By Beatrice Williams-Rude



Distant Star presents a group of Chilean poets living through the overthrow of the democratically elected Salvador  Allende, and its consequences. Some of them, as well as friends and relatives, become among the “disappeared.”

It is “a harrowing tale of fascism and its aftermath.” “This eerily relevant drama weaves [the author’s] memories of life (and death) under Augusto Pinochet’s American-backed dictatorship…” This is from the promotional material and would that I’d seen the play here described. Would that the play were as clear and focused as the material describing it.

Poetry is sometimes called a distillation, but  here are seven poets in need of an editor. They ramble on, and on, and on.

It should be noted at once that the cast is heroic, some inhabiting multiple roles, although the woman playing the man is not for a moment believable as a male. These performers are acrobats and gymnasts who literally climb the walls. All should be recognized: David Skeist, who does much of the heavy lifting, serving as narrator; Anne Gridley; Luis Moreno; Laura Butler Rivera; Jon Froehlich; Tania Molina and Yaremis Félix.

There are a number of insightful lines. One character is described as undaunted by coherence. This describes the disjointed work itself. Until late in the second act there is no trajectory. When the focus is on Carlos everything starts to coalesce. At the end, when this killer and torturer is tracked down, he is spared, ignored. The police aren’t called. Why? Because he’s a better poet than the others? “Vengeance is mine, sayeth the lord”? Forgiveness is a virtue?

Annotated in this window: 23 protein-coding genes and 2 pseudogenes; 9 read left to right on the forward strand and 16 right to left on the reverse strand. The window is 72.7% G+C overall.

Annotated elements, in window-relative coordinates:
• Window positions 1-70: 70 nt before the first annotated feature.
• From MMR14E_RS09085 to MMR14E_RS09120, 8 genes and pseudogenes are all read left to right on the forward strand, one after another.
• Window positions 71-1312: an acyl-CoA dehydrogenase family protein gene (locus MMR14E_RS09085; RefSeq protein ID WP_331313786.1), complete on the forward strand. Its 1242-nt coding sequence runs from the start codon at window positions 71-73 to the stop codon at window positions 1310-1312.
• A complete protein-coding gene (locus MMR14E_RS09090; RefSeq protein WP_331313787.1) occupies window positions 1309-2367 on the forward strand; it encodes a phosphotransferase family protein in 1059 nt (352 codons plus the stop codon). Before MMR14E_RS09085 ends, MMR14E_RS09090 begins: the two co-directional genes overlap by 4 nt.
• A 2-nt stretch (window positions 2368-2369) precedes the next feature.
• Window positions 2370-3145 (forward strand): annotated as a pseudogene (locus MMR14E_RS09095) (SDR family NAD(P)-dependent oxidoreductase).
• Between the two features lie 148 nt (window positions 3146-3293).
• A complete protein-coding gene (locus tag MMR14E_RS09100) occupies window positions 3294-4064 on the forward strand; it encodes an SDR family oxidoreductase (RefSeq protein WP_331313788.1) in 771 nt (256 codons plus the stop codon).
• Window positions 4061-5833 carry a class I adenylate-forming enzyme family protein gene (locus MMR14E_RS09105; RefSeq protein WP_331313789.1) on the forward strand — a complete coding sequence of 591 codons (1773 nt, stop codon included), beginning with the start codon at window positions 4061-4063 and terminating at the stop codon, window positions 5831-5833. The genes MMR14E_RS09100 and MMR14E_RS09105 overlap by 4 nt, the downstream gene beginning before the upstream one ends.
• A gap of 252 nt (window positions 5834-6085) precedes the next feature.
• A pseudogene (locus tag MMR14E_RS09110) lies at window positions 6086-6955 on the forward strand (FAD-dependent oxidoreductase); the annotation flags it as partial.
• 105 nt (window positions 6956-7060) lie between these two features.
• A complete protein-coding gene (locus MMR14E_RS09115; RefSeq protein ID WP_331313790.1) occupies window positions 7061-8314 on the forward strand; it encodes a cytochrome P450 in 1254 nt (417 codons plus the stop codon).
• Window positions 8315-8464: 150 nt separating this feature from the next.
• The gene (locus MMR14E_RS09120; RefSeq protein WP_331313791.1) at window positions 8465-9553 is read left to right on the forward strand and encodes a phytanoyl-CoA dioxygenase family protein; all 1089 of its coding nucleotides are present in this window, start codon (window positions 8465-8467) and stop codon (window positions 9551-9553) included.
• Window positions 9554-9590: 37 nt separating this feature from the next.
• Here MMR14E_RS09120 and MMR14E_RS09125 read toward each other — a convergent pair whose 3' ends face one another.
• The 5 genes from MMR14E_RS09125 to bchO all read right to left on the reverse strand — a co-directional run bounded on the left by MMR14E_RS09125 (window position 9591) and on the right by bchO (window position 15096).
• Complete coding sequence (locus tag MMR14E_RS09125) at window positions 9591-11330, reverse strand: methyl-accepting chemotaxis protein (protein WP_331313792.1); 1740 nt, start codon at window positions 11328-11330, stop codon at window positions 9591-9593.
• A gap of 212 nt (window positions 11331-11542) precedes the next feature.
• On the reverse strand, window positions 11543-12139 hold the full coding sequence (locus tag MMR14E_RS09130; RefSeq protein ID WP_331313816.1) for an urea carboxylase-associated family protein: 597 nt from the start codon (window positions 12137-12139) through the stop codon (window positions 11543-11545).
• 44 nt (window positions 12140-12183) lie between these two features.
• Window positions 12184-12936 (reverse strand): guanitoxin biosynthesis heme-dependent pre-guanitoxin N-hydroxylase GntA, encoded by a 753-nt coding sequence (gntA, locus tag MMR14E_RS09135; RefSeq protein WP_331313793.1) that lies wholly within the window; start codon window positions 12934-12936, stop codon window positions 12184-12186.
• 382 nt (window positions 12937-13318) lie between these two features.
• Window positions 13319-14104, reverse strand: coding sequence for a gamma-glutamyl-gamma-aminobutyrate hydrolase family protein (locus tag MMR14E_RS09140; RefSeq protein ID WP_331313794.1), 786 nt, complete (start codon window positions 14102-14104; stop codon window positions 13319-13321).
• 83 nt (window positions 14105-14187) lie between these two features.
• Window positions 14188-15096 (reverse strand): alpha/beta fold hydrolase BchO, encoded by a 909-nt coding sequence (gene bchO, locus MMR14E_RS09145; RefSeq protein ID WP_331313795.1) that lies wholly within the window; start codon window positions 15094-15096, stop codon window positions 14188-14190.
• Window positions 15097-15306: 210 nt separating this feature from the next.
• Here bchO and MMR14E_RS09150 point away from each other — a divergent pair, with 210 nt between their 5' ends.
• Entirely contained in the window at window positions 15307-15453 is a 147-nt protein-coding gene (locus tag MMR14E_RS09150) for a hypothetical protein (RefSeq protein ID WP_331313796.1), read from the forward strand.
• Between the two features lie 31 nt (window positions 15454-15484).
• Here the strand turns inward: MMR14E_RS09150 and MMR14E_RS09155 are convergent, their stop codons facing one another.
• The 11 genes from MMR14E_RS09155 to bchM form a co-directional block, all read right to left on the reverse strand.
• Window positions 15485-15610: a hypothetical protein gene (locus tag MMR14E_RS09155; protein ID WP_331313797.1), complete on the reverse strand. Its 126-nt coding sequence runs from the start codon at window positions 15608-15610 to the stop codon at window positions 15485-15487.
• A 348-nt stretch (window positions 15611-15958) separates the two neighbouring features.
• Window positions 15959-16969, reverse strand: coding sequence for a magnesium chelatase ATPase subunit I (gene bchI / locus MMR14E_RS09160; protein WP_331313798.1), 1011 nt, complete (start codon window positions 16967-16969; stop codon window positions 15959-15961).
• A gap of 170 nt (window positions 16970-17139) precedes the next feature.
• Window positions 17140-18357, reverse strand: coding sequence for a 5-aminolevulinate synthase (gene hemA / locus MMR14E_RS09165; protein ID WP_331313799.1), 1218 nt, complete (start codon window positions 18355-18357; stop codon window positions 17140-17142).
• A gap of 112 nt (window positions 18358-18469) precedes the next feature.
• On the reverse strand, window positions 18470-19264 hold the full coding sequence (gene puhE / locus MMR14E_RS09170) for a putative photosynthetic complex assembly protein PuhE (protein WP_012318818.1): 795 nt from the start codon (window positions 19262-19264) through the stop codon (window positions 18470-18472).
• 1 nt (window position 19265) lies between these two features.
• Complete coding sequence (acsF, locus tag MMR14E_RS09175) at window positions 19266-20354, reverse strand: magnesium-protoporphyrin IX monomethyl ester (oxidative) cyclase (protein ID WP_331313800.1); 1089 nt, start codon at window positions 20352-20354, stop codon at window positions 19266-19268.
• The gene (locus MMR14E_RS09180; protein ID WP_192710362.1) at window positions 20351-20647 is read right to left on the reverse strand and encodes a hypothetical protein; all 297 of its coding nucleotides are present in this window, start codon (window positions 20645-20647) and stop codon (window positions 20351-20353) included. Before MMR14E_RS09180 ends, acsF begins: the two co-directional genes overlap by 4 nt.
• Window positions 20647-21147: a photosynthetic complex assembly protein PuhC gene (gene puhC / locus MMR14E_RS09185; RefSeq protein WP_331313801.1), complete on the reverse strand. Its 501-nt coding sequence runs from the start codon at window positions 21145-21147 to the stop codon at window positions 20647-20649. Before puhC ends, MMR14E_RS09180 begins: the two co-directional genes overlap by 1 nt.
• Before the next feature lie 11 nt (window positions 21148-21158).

Whether in religion or psychology there must be confession/admission, repentance/contrition before there can be absolution/forgiveness. But Carlos has not expressed remorse, yet he is not called to account.

There are screens on two sides of the theater. Frequently they simply reflect what the audience is seeing on stage. On occasion they are gruesomely effective—after the slitting of a throat. Sometimes they are hardly relevant, as when the final touches are put on what appears to be a delicious cake. And sometimes they’re simply distracting.

Oh, the chasm between concept and execution! Here is a wealth of raw material crying to be shaped and polished. It needs a Lorca. “The play’s the thing”?  Not this one.

The Abrons Arts Center is presenting the work, produced by Madeleine Bersin.

Distant Star is Caborca theater company’s production of the adaptation of Roberto Bolaño’s splendid novel written by Javier Antonio Gonzáles, based on the translation by Chris Andrews. The work was co-conceived and directed by Shira Milikowsky; sets by Jian Jung; lighting by Jeanette Oi-Suk Yew; costumes by Sarah Cubbage; sound by Bozkurt “Bozzy” Karasu.

It should be noted that staff members of Abrons Arts Center are exceptionally courteous, cooperative, sensitive and knowledgeable.

A final thought: There is material about the novel that is available to theater goers. The headline reads “Who Will Tell the Tales of American Fascism?” Yet the play doesn’t stress that the coup that toppled Allende was American backed.

Photos: Marcus Toledo


Distant Star will run through Oct. 1. The Abrons Arts Center is at 466 Grand Street

The play is approximately 2 hours long and has a 10-minute intermission.